Investigators included in the database have been active in clinical research during the past 10 years. The platform, which is being integrated with other IMS offerings, allows investigators and site administrators to update their own information about qualifications and infrastructure elements. About 32% of the database’s investigators have conducted only one trial during the past five years, which is comparable to industry averages; only 6% of the investigators conducted more than 10 trials in the same timeframe.
The IMS platform also uses healthcare mapping and advanced analytics to identify new potential investigators with the appropriate medical expertise who work at medical institutions that already have the experience and infrastructure to support clinical trials. Fabio Thiers, M.D., Ph.D., director of offerings management, clinical trial optimization solutions at IMS Health and founder of ViS Research, said that because of high turnover rates and the small percentage of experienced investigators involved in research, the “elephant in the room” is that sponsors need to employ research-naïve physicians in order to have enough investigators to conduct large trials.
“You are talking about millions of doctors and hundreds of thousands of institutions that could potential be in clinical research,” Thiers said.
Other commercial databases also have compiled a large number of investigators worldwide. Citeline has 372,000 investigators in its Sitetrove database. Infinata’s BioPharm Clinical database includes 400,000 global investigators; the data was compiled with information from 17 international registries, publications, websites and newswires.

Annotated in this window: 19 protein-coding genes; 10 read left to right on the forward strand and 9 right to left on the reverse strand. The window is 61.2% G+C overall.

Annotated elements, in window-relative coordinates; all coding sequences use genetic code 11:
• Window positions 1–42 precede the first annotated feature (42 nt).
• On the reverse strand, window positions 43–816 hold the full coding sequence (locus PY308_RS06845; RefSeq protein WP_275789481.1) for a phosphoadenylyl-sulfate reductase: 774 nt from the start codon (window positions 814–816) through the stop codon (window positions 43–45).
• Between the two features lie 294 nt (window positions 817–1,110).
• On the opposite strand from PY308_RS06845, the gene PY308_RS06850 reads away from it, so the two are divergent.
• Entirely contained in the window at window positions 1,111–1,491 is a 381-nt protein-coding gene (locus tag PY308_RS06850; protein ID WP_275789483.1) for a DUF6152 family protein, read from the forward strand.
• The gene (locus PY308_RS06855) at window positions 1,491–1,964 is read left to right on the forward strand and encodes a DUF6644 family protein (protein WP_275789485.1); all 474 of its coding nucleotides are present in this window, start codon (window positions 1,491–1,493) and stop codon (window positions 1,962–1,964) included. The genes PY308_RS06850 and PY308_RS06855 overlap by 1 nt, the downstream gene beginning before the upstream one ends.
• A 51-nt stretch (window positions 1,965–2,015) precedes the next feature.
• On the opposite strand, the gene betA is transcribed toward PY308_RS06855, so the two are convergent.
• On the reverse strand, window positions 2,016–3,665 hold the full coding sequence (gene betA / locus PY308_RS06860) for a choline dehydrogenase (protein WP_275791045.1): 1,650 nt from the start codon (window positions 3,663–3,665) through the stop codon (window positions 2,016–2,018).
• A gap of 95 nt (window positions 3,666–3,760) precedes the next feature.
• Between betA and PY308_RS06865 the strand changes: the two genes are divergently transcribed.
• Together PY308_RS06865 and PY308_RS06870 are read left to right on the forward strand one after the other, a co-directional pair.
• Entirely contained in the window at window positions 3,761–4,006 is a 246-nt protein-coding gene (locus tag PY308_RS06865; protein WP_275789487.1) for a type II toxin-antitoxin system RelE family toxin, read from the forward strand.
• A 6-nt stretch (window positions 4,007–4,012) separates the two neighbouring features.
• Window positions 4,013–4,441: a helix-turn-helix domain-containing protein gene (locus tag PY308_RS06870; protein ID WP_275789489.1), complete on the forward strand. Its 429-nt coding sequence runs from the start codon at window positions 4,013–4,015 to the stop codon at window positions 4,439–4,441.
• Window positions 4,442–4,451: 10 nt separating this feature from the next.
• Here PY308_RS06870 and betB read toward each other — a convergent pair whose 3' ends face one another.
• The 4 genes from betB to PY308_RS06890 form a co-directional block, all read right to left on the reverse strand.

Evaluating landscape capacity
Ultimately, the discussion about the number of global PIs comes down to the question of whether the landscape has the capacity to meet industry demand for research sites. High turnover rates and the number of investigators who leave research after conducting only one trial, however, skew database numbers and make it difficult to determine how many investigators can be counted on for industry-sponsored research. Many of the largest databases include names of inactive investigators or those who have yet to conduct clinical research. Looking at the overall size of a database also doesn’t show if there is an adequate number of investigators to meet demand in specific therapeutic areas.
“The total size of the investigator base isn’t particularly important,” said Evans. “What is important is the experience and performance of investigators and the competition for investigators either in a given therapeutic area or around a specific study. If you are a sponsor and are going to start a study, are there good investigators for what you want to do?”
Karyn Korieth has been covering the clinical trials industry for CenterWatch since 2003. Her 30-year journalism career includes work in local news, the healthcare industry and national magazines. Karyn holds a Master of Science degree from Columbia University. Email firstname.lastname@example.org.
This article was reprinted from Volume 22, Issue 11, of The CenterWatch Monthly, an industry leading publication providing hard-hitting, authoritative business and financial coverage of the clinical research space. Subscribe >>